As all-out war threatened, the new Pope pledged to direct his energy
toward preventing hostilities. Pacelli took the name Pius (in Latin meaning
pious, kindhearted, and gentle; in Hebrew signifying conciliation) in honor of
his predecessor. He selected a dove holding an olive branch in its beak as his
coat-of-arms. For his device, he chose "Opus Justitiae Pax" ("the work of
justice is peace"). His first message on Vatican radio was a pledge to work for
unity and a plea for peace.
Unfortunately, Pius' was unable to prevent the war from escalating.
Hitler invaded Poland in September 1939 and, with Europe at war, Pius had to
change his objective and his tactics. Rather than issuing appeals to secular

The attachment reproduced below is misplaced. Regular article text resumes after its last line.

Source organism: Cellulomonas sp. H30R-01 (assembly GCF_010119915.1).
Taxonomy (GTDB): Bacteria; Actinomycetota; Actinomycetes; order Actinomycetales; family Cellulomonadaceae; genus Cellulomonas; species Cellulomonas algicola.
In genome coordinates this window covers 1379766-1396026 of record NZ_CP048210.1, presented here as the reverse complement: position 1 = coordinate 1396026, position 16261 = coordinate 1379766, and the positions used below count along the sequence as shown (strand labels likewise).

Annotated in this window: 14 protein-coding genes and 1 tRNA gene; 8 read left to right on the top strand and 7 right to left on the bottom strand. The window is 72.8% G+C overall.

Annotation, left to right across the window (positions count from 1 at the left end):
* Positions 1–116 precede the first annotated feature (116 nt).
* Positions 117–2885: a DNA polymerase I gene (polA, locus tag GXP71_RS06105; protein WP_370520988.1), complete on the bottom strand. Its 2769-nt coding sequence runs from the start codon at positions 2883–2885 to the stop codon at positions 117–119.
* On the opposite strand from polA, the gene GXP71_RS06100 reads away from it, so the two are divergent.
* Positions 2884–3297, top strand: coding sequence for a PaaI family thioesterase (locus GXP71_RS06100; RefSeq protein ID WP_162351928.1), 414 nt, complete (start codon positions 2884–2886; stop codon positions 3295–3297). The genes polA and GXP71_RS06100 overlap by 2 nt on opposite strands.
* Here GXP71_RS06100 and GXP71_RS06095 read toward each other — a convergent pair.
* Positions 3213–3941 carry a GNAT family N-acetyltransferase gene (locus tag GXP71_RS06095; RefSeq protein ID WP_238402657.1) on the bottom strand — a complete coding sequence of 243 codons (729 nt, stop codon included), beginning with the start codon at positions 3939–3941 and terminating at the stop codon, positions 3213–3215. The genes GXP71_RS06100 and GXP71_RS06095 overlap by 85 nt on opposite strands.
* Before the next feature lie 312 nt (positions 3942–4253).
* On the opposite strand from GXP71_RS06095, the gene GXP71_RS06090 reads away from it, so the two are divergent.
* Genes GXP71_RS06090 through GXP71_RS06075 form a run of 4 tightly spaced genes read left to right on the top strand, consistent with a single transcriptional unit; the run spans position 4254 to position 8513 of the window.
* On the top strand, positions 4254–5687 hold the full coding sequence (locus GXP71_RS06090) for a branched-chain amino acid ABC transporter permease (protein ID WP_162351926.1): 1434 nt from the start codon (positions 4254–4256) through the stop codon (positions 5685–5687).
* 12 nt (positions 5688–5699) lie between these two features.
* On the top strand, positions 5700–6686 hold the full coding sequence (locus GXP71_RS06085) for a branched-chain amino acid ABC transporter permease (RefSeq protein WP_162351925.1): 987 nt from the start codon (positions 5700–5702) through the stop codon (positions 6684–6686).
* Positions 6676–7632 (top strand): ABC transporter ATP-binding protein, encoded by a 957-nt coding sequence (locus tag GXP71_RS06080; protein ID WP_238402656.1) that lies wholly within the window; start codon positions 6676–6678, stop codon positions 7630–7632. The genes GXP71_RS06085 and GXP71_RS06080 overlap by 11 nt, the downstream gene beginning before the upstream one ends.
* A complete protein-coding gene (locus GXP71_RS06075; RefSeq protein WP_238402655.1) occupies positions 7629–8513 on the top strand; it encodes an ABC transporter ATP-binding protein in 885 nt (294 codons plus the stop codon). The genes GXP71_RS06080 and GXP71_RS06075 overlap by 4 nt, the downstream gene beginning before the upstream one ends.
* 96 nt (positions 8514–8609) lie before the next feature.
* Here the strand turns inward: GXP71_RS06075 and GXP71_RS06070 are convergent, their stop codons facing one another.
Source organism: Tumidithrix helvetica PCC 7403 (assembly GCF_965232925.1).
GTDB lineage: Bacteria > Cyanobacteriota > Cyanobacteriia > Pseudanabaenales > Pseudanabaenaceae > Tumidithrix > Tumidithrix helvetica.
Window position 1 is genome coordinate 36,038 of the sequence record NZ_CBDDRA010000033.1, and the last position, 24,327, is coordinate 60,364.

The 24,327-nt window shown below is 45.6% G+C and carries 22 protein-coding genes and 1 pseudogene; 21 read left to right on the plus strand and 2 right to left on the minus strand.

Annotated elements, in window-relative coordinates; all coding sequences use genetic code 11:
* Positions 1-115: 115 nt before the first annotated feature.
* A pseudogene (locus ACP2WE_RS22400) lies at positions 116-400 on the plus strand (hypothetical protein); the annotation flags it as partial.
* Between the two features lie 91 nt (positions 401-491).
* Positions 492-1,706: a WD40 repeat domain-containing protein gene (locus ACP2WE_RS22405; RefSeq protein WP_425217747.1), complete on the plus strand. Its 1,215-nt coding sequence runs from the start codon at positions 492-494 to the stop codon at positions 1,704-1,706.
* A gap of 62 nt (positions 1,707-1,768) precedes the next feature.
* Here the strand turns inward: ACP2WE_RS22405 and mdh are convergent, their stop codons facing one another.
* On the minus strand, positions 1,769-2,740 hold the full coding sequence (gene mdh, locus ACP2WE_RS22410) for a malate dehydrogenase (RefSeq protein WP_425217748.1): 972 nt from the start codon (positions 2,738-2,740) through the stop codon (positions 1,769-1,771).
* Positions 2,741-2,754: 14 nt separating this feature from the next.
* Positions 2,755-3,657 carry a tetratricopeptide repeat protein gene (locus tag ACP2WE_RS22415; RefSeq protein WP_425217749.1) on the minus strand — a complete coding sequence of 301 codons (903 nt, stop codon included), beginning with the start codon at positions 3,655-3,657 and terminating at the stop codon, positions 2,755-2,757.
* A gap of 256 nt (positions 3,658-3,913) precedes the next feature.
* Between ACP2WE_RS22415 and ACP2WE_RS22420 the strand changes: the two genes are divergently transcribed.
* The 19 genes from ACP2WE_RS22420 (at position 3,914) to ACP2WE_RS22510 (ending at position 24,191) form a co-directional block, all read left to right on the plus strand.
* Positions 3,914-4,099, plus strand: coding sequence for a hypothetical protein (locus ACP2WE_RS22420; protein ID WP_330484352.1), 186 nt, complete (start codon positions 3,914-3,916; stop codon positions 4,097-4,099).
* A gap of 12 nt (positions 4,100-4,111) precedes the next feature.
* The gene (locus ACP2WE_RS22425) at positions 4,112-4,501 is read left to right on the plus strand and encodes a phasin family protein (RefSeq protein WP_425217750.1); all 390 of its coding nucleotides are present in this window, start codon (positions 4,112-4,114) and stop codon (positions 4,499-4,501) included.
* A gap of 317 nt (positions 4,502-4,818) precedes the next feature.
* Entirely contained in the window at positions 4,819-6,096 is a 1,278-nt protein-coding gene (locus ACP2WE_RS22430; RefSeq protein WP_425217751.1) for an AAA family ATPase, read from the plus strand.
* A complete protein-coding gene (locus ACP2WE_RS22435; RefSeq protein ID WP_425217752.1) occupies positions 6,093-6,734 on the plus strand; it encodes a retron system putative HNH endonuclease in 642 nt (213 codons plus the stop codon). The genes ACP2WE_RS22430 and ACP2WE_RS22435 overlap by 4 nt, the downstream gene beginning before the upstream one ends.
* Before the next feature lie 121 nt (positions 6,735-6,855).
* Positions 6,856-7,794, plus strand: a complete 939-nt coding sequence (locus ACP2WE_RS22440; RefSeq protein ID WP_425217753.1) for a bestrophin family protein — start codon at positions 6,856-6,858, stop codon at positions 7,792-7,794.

authorities, he decided to offer aid to the victims of war and to pray for
peace. Any. activities that might compromise the Church's neutrality would have
to be top-secret. This decision to work behind the scenes was what permitted
Pius to carry out what one Jewish newspaper would later call "one of the
greatest manifestations of humanitarianism in the twentieth century."
There were many practical reasons for Pius XII's decision to speak
softly as he undertook dangerous lifesaving acts. Official neutrality permitted
the Pope to offer his services as a peace broker; permitted the Vatican to cross
behind belligerent lines to feed, clothe, and care for victims of the war; let
the Vatican serve as an, avenue of communication between the two sides; may have
lessened persecution of innocent Christians in Nazioccupied areas; and was in